He looked up, “Now Holly, did you get the email about Miss Cromwell’s case?”                                                                        

“Well, err…no, sir.”

 “What?! Debbie! Did you email those case notes to Holly Carter?”

“Yes sir,” came a disembodied voice from the adjoining office.

Mr Frost turned back to Holly with an accusing look.

“Oh, hang on,” came the voice again, “I think I sent them to Joan Wilson instead.”                                                                      

“Debbie!” Mr Frost ran his fingers through his thinning hair in frustration. “OK, let’s start again. How did you find Miss Cromwell?”

            “Well, she’s in fairly good health, but she told me she is Mrs. A widow.”                                                                               

            “Oh, not this again, we went through this with Debbie. She has never been married; she’s fantasising.”                                                                 

           “What? Are you sure? Why would she tell me she was a widow?”

           “Because she is in the early stages of dementia,” said Mr Frost, “that’s why we needed to have a meeting before your visit.”

Suddenly a lot of things fell into place for Holly. She had thought something was not right but could not put her finger on it.

“So, I am afraid you are going to have to go back again and do a dementia assessment - you know how to do that don’t you?”

             “Oh yes, but I don’t know how she is going to take that, especially after today.”

             “After today, what?” said Mr Frost with raised eyebrows.

             “No, no it's OK, but can you send her a letter making another appointment? It will give her some warning.”

             “Did you hear that, Debbie?”

             “Yes, Mr Frost. I will sort it.”                                                                             

             “Ok Holly. You know that Miss Cromwell’s conditions are going to get worse and soon she won’t be able to live on her own, so try and get her used to the idea.”

             “Yes, Mr Frost, I’ve got it covered”.

              Two days later Holly was back at Rosemary Cromwell’s cottage. This time she parked about halfway up the drive. She got out of the car and made her way up to the house. She pulled her coat closed against the wind and looked around. Everything looked the same; the old car was still there, but she thought she ought to stay off that subject and keep it business-like, but friendly.

She reached the door, knocked, and called out.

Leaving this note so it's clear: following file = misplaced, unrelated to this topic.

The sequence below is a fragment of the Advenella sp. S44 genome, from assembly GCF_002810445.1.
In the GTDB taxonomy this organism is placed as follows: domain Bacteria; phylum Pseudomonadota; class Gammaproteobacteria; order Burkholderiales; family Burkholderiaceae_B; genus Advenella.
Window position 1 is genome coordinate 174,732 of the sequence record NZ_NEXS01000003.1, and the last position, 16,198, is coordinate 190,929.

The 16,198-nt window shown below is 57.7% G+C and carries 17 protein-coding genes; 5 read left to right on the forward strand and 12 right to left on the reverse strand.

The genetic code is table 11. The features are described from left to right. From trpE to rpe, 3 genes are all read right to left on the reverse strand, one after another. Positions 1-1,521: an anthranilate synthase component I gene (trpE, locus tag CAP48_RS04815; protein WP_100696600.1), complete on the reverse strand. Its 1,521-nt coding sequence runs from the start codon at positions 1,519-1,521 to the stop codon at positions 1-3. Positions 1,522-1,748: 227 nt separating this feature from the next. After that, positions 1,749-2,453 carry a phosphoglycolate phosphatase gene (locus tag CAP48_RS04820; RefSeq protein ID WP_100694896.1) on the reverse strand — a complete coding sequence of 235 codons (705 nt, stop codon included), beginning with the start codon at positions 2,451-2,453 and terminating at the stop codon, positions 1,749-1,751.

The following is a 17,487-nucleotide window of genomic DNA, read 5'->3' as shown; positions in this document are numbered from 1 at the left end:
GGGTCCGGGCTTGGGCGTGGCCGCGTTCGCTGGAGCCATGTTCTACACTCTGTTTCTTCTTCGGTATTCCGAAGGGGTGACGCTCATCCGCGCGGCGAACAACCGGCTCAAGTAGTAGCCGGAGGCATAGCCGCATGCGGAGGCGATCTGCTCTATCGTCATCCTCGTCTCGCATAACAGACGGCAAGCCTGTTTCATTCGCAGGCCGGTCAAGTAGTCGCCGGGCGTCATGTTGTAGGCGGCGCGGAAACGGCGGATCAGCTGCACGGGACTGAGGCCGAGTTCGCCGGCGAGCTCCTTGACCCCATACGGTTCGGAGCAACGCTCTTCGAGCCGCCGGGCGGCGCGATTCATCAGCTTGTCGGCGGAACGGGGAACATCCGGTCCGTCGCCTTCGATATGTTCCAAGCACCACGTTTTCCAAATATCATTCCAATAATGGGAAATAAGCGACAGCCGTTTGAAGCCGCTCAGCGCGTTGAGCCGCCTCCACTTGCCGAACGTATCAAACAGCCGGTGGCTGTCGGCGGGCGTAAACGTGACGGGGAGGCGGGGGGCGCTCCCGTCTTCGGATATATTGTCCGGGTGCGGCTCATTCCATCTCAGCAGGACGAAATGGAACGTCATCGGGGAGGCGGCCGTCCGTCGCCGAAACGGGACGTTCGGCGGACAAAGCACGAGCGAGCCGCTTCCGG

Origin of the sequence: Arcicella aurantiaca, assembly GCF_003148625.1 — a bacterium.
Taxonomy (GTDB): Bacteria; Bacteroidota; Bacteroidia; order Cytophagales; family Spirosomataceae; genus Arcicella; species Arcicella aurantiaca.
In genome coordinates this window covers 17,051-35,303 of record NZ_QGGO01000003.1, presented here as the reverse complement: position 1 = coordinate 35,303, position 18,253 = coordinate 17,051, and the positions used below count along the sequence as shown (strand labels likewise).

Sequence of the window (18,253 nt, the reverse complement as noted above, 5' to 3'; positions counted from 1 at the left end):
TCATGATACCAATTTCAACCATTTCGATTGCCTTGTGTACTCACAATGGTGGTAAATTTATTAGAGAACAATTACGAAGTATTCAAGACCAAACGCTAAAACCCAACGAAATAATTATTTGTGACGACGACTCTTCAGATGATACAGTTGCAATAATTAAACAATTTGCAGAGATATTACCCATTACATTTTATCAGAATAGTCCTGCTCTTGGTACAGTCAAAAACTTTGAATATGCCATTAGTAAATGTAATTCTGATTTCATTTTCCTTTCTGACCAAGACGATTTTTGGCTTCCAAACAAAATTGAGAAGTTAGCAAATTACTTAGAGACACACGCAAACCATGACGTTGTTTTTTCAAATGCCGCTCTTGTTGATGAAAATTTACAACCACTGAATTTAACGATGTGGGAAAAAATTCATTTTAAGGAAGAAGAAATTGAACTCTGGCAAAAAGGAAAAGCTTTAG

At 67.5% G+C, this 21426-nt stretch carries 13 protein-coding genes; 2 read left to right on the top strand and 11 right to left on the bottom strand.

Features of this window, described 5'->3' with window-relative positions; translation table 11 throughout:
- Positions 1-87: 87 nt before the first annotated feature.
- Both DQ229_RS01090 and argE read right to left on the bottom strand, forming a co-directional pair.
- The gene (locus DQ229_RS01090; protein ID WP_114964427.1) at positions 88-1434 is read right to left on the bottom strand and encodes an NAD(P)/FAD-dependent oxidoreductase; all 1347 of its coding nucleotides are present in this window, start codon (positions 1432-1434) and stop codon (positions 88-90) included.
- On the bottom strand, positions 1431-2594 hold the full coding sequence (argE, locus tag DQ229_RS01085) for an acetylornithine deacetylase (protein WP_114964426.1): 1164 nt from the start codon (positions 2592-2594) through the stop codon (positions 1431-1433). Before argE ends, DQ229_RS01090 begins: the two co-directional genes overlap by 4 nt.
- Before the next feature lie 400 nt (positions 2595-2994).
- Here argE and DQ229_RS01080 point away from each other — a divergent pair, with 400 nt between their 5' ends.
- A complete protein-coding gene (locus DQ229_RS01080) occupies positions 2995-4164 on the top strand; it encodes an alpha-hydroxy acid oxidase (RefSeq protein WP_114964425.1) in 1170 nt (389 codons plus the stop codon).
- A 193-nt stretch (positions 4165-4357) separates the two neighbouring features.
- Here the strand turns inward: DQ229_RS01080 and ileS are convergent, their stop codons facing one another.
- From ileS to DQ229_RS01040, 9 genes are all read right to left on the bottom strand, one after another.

“Hello Mi…. Rosemary, it’s Holly Carter.”   

             “Why are you here again? I don’t want to see you again.”

There was already a trace of panic in her voice, this was going to be tricky.

“Look, I’m very sorry, Rosemary, but I forgot to ask you some questions the other day. I promise I won’t keep you long. We did send a letter.”

“But you just upset me last time and why are you calling me Rosemary?”

“Because it’s your name. A lovely name. I was hoping we could be friends.”

“You’re just trying to get around me. I don’t trust you - go away!”

“I thought you didn’t want me to get into trouble. I really need to ask you these questions.”


“Go away! You people are all the same. You just want to put me in a home or something.”

“No honestly, I just want to...”                                                                        

“Go away! Go away!” screamed Rosemary.                                                                           

This wasn’t going well. Holly needed some advice.                                                     

She pulled out her mobile and started to dial Mr Frost, but the wind was a problem, so she walked down to her car, got in and finished dialling.

“Hello Mr Frost, Miss Cromwell won’t let me in and I can tell by her voice that she is not going to listen to reason.”                                                                       

Mr Frost sighed, “This doesn’t sound good, we might have to force an entry.”

“That must be a last resort,” said Holly.                                                                           

“Yes, it is, but the dementia might be more advanced than we thought and we don’t want her hurting herself. Look, for now, go back and tell her you’re leaving. That might calm her down. Then we need help from a specialist.”